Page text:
Perhaps Ben should spice things up a bit, maybe give OMAAT a new focus. How about getting the adrenaline pumping by having a goal of visiting every country? Yes, I know it has been done before; but, I think Ben (and Tiffany!?!) would have a hilarious and unique take on trying to cross the land border between Chad and the Central African Republic.

  35. perhaps now it’s a bit different because you have a special someone in your life to share the destination with 🙂 I am referring to Tiffany. j/k, although I am sure she’s special, too.

  36. I flew about 45 long haul flights this year (mostly in J with a few in F and Y) and that’s been my travel pattern for the last 10+ months years. For 2017 I’ve decided to keep my flying to a bare minimum and give up all airline loyalty. I’ve also decided to take up a new hobby – train travel across the world.

  37. Ben needs to change it up again.

    Make 2017 your year of ZERO first or business class flights. Review economy seating.. Or if that sounds over the top, fly econony standby on friends’ buddy passes !!

    Scrap name brand hotels too!

  38. I’d like to add that while I love to read the flight reports and the lounge reviews, the hotels reviews with the “I checked in to the St. Regis, had a bloody mary, did some work in the lobby, had a cappuccino and left early the next morning” don’t really give me a sense of how the hotel is.

    We stayed at the Goldener Hirsch in Salzburg for 3 nights and the joy of the stay was the staff knew who we were, gave us tips on how to maximize our stay and made it special. You might not realize how great the service is only staying for 16 hours.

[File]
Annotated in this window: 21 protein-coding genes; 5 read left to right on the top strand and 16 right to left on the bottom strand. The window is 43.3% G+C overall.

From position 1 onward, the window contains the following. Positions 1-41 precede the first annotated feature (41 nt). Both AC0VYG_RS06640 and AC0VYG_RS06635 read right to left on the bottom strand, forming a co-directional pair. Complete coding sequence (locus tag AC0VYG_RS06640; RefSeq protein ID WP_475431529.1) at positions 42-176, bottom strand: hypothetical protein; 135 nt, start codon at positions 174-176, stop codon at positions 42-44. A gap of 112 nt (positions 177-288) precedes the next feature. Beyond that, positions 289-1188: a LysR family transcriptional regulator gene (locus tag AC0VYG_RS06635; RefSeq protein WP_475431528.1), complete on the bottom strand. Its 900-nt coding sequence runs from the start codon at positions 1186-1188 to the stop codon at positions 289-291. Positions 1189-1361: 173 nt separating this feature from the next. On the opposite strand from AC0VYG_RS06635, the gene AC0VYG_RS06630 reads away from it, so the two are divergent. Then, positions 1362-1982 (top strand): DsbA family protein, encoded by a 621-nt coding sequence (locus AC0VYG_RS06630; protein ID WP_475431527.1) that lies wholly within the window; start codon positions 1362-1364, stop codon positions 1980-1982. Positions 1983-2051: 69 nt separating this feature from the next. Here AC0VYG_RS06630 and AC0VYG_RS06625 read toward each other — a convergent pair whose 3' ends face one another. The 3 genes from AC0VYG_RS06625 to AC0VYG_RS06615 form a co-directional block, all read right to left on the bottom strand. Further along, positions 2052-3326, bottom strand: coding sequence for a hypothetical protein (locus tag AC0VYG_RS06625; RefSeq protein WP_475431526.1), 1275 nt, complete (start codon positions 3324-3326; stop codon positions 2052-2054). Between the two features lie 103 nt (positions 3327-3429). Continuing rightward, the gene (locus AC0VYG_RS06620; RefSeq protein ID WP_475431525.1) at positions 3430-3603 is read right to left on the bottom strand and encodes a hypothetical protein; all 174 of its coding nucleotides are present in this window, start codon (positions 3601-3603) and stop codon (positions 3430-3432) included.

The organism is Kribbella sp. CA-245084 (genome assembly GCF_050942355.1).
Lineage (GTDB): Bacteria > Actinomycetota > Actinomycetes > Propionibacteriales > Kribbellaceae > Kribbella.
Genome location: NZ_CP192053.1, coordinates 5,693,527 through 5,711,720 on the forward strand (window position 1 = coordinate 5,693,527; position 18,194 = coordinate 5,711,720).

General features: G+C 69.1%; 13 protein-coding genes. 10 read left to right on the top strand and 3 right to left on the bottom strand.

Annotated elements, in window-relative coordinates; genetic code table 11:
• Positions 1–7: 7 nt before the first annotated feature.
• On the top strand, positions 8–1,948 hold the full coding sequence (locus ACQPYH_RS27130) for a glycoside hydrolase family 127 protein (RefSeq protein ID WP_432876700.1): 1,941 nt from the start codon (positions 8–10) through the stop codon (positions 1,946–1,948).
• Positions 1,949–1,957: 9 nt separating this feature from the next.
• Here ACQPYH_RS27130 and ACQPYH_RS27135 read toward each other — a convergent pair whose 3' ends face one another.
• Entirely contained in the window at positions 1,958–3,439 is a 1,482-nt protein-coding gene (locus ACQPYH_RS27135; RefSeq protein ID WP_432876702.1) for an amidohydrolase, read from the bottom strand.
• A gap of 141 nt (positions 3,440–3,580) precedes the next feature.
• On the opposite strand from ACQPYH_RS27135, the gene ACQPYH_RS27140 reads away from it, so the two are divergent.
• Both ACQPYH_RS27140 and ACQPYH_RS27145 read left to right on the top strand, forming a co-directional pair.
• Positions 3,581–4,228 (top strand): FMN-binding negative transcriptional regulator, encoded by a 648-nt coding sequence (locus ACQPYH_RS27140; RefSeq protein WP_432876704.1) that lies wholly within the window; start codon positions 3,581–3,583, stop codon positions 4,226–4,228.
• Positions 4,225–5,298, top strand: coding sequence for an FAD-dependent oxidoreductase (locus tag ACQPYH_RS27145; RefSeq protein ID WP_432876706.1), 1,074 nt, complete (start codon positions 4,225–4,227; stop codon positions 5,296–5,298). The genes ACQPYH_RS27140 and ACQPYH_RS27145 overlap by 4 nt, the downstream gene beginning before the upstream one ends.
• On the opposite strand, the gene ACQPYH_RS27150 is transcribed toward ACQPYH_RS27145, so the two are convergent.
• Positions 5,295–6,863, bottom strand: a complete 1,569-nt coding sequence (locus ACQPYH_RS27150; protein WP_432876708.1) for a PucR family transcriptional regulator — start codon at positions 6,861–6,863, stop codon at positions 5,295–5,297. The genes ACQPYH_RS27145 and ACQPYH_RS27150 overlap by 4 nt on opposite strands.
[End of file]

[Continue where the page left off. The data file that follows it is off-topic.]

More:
If I’m staying in a town for less than a day, I’m looking for something near the transport hub I’m leaving from. We always get to our departure airport early so a lounge there is helpful but I’m not going to spend an extra layover for a nice lounge.

    Everyone travels for their own reasons. I find it very self aware that you are realizing what is important to your travel is evolving. I’d agree that a break often brings back the love to your passion which has left you.

  39. You didn’t answer the most important question about your most recent FCT visit though: did you score another Lufthansa ducky? 🙂

    But seriously, some burnout is inevitable, and perhaps a combination of a break and more focus on your destination would help. (And perhaps some luxury train experiences?)

  40. @Lucky – I am by no means old, but have 6 years on you. I started in the game at about 18 and travelled 120k or so per year until I was 25 and was highly involved in FT. Strangely I hit a similar point of WTF and decided I want to enjoy family, good wine while on my couch, and game the system for experiences with the ones I love and enjoy. I enjoy your site because it lets me live that passion through you rather than beat myself up for it. My advice, not that you asked for it, but take the opportunity of reflection to figure out what’s important to you and drive for it… life’s too short to waste it away in economy 🙂